Ripken speaks publicly about 'bizarre' kidnapping

Ripken speaks publicly about 'bizarre' kidnapping

Ripken speaks publicly about 'bizarre' kidnapping
BALTIMORE -- Cal Ripken Jr. returned to Oriole Park at Camden Yards on Friday morning for a news conference in a building overlooking the field which served as a backdrop to much of his Hall of Fame career. But this time, the subject was far from baseball.

Ripken talked about last week's abduction of his mother, Vi Ripken, from her home in Aberdeen. She was taken at gunpoint from her own house on the morning of July 24, tied up and driven throughout the Baltimore area -- in her own car -- before being returned early the following morning near the house. Ripken said that he felt this was a premeditated act and everyone is still trying to figure the motive behind it.

Ripken said he had two purposes for the news conference. First, he wanted to say that his mother, 74, is doing "pretty good" and that the family appreciates the outpouring of support they've received since it happened.

Police have released a composite sketch plus a short video shot that displays the man walking in a Wal-Mart in Glen Burnie, which is in Anne Arundel County and approximately 45-60 minutes from Ripken's mother's home in Aberdeen. They've said he's a white male, about 5-foot-10, 180 pounds.

These sketches and videos have been widely distributed throughout the area and have generated leads, which was the second reason for the press conference. Ripken is hoping to give law enforcement a hand.

"If you know anything about the case; if you know anything about the identity of the person in the photos, the sketch, I would encourage all of you to call in and report what you know," Ripken said. "Law enforcement really does need help in this investigation."

Ripken also called the case bizarre and said he felt this person had an idea what they were doing or had planned something.

"There was some thought given to it," Ripken said. "The materials used to bind her were brought there, so there was a lot of evidence that shows somewhat of a plan ... premeditated is my word."

Ripken said that his mother is continuing to live her life but is not back in the house yet. It's the home he grew up in and means a lot to his mother. The fact that she was abducted right there has clearly shaken her and the rest of the family.

The episode started right there when, on the morning of July 24 a man forced Vi Ripken from her home at gunpoint. She was taken, tied up and driven around in her 1998 Lincoln Town Car. Steve Smith, deputy chief of the Aberdeen Police Department, said they didn't become aware of the situation until around 8 p.m. after hearing something from the nearby Baltimore County Police.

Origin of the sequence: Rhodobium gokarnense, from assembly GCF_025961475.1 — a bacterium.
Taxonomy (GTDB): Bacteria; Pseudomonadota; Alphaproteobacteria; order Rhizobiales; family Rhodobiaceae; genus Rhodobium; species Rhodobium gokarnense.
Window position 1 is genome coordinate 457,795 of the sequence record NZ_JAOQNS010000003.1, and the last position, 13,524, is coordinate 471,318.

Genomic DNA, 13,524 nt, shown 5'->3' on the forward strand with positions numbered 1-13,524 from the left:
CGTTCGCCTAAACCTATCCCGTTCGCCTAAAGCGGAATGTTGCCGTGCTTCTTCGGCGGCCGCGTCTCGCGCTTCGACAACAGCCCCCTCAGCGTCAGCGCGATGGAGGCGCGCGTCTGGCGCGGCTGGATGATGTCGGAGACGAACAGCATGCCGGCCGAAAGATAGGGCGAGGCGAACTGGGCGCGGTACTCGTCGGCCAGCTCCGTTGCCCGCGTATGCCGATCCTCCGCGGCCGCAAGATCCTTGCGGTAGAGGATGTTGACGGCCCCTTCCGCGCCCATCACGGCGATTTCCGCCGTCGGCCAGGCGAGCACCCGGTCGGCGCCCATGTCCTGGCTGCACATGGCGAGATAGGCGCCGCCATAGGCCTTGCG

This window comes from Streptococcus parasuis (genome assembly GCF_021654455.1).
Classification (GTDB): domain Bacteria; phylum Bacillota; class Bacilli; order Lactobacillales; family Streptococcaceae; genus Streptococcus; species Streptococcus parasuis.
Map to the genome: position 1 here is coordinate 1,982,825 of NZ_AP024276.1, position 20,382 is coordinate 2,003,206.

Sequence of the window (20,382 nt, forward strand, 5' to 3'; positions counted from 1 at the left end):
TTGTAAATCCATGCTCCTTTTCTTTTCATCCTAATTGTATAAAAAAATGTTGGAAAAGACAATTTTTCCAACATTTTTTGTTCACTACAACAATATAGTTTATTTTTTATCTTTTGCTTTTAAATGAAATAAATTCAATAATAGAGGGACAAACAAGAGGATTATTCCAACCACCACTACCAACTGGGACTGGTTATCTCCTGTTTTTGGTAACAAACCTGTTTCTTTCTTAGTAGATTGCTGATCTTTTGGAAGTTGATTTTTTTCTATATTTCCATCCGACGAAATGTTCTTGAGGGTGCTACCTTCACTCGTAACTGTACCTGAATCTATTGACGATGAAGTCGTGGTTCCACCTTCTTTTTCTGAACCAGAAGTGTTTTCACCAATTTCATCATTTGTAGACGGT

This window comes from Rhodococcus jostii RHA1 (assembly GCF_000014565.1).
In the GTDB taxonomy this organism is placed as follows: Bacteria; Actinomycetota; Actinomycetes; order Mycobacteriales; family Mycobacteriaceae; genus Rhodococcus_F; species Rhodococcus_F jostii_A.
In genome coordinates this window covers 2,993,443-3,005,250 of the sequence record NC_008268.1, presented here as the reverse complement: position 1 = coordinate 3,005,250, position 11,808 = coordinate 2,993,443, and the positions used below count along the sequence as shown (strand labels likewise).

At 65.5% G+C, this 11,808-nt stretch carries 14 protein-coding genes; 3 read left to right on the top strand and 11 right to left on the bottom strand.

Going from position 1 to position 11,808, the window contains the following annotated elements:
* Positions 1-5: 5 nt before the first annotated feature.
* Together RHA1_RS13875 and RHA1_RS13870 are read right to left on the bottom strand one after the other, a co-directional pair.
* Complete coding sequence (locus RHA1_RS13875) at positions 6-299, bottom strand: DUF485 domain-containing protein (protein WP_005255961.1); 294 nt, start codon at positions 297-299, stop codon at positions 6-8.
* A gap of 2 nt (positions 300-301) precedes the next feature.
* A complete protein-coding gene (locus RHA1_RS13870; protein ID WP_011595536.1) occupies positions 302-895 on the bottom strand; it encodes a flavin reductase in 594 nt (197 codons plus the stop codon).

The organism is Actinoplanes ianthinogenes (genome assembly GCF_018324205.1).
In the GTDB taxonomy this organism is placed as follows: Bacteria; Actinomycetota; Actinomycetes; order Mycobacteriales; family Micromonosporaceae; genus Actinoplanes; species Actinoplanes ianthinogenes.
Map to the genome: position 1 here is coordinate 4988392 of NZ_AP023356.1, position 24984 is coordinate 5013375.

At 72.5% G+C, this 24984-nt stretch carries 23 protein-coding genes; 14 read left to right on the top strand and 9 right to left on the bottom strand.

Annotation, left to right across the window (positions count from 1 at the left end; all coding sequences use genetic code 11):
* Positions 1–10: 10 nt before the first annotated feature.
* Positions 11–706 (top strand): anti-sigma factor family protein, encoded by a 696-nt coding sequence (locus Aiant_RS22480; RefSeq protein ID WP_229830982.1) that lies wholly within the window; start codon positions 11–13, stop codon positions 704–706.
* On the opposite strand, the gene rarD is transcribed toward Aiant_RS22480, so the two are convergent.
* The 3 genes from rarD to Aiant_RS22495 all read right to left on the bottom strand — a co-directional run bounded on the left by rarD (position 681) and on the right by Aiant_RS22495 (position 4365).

At around 9 p.m., Ripken said his sister called him to say a car with his mother's tags had been reported, and there was a woman tied up in the back seat. They were asked if they knew where their mother was at. They didn't, and the search began.

"It was the worst feeling you could imagine," Ripken said, then needing a moment to collect himself. "I actually physically got in a car and drove around. It would be like finding a needle in a haystack, I suppose. But it made me feel like I was doing something that evening. I think we were hardening ourselves for the worst possibility. I know I was."

But then, just as mysteriously, Vi Ripken was returned around 6 a.m. the following day, about 100 yards from home and without any injuries. The former Oriole said he was thankful that his mother seemed to have been treated in a civil manner.

"I, too, will say it's bizarre," Ripken said. "Mom was taken at gunpoint from her own house. She was tied up and she was driven around. From what we know right now, from what I know, we don't know why. It's bizarre on many levels and it's unsettling on many levels. It's strange to say the least."

Smith said later that in most abductions, it's not uncommon to find out that somebody knows somebody.

"But this isn't that," Smith said. "I've never seen an abduction like this in 34 years of law enforcement."

Jeff Seidel is a contributor for This story was not subject to the approval of Major League Baseball or its clubs.